Apart from Self-managed super (which I will talk about in another post), and large corporate super funds, superannuation for most people in the business (non-government) sector is broadly split between industry funds and retail funds.  The former (industry funds) are often associated with trade unions, although not all, and the latter (retail funds) are generally made up of personal super arranged by financial planners with an individual and small corporate funds arranged by financial planners with small  medium business employers.

Whilst there are so many different funds in the Australian super scene with a wide range of features and offerings, they are all subject to the same rules.  So in some respects, it’s not so much the fund you have, as what you do with it.  Neglect is the number one worst thing you can do to your super.

So regardless of which fund you have, check these four (4) things:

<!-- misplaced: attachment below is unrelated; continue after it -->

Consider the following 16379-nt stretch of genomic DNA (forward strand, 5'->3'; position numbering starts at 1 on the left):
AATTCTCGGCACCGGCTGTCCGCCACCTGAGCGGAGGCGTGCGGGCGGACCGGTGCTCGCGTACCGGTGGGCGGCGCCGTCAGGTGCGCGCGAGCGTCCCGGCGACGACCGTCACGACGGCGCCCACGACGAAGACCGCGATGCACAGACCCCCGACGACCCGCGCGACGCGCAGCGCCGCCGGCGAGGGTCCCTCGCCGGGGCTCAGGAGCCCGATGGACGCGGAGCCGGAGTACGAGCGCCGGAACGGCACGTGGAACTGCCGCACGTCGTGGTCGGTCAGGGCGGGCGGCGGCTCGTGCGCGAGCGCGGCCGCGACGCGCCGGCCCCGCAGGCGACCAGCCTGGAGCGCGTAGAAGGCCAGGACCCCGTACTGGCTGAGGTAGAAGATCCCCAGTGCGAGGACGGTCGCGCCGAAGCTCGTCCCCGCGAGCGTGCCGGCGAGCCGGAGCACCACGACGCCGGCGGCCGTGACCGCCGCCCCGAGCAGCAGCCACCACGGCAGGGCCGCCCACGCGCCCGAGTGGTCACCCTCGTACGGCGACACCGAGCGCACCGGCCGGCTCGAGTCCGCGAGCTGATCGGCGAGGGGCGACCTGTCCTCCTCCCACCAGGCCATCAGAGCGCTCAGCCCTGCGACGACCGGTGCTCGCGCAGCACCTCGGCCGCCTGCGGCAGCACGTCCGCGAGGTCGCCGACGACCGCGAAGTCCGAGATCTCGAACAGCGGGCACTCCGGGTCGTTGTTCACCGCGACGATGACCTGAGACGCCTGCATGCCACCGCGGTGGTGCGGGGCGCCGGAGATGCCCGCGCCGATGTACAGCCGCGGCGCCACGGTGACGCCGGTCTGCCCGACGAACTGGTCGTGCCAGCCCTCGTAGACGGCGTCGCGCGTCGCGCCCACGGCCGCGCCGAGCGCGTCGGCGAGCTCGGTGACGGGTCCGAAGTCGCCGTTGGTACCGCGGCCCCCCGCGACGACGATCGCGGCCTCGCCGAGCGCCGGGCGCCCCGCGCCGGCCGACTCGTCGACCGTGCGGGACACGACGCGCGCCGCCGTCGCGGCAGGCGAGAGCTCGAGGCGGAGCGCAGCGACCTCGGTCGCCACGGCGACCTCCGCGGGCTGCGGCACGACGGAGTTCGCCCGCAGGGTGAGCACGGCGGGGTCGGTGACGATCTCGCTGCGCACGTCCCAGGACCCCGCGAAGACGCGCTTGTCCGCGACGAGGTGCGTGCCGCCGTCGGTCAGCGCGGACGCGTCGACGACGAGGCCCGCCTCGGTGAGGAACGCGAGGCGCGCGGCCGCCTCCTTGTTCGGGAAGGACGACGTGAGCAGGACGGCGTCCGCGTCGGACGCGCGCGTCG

How much is it costing you?   – Generally speaking, industry funds are cheaper than retail funds and the reason is, you get what to pay for.  But if you take no notice of your super then you may not mind.  However if you have had your personal super arranged by a financial planner in the past, you might be interested in this next point.  While you might be vaguely aware that that the government banned commissions from super in mid 2013, you may not realise that the grandfathering rules mean that if your retail super fund was put into place prior to that time, you could still be paying adviser commissions.  Not only that, there are some older retail funds that are ridiculously expensive regardless of adviser commissions.   The retail super market has become a lot more competitive now, and its much more online friendly, so it’s worth having a look at your statement and asking your adviser for a review.